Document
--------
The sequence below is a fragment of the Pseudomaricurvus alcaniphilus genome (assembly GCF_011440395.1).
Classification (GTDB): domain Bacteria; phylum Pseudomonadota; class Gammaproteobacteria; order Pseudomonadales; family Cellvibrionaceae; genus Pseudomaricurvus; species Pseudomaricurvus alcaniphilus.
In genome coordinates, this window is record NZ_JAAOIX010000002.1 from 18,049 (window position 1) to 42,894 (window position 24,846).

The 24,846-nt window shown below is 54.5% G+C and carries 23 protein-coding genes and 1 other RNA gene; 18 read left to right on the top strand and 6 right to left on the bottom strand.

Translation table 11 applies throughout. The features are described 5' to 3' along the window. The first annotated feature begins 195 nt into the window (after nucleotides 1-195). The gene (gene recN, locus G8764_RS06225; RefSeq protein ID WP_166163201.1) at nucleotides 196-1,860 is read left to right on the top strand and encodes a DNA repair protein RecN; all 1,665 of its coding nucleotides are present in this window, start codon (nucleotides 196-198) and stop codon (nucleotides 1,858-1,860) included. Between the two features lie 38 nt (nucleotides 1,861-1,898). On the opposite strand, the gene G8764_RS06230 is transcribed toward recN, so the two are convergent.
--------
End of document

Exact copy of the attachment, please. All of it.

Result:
The sequence below is a fragment of the Pseudomaricurvus alcaniphilus genome (assembly GCF_011440395.1).
Classification (GTDB): domain Bacteria; phylum Pseudomonadota; class Gammaproteobacteria; order Pseudomonadales; family Cellvibrionaceae; genus Pseudomaricurvus; species Pseudomaricurvus alcaniphilus.
In genome coordinates, this window is record NZ_JAAOIX010000002.1 from 18,049 (window position 1) to 42,894 (window position 24,846).

The 24,846-nt window shown below is 54.5% G+C and carries 23 protein-coding genes and 1 other RNA gene; 18 read left to right on the top strand and 6 right to left on the bottom strand.

Translation table 11 applies throughout. The features are described 5' to 3' along the window. The first annotated feature begins 195 nt into the window (after nucleotides 1-195). The gene (gene recN, locus G8764_RS06225; RefSeq protein ID WP_166163201.1) at nucleotides 196-1,860 is read left to right on the top strand and encodes a DNA repair protein RecN; all 1,665 of its coding nucleotides are present in this window, start codon (nucleotides 196-198) and stop codon (nucleotides 1,858-1,860) included. Between the two features lie 38 nt (nucleotides 1,861-1,898). On the opposite strand, the gene G8764_RS06230 is transcribed toward recN, so the two are convergent.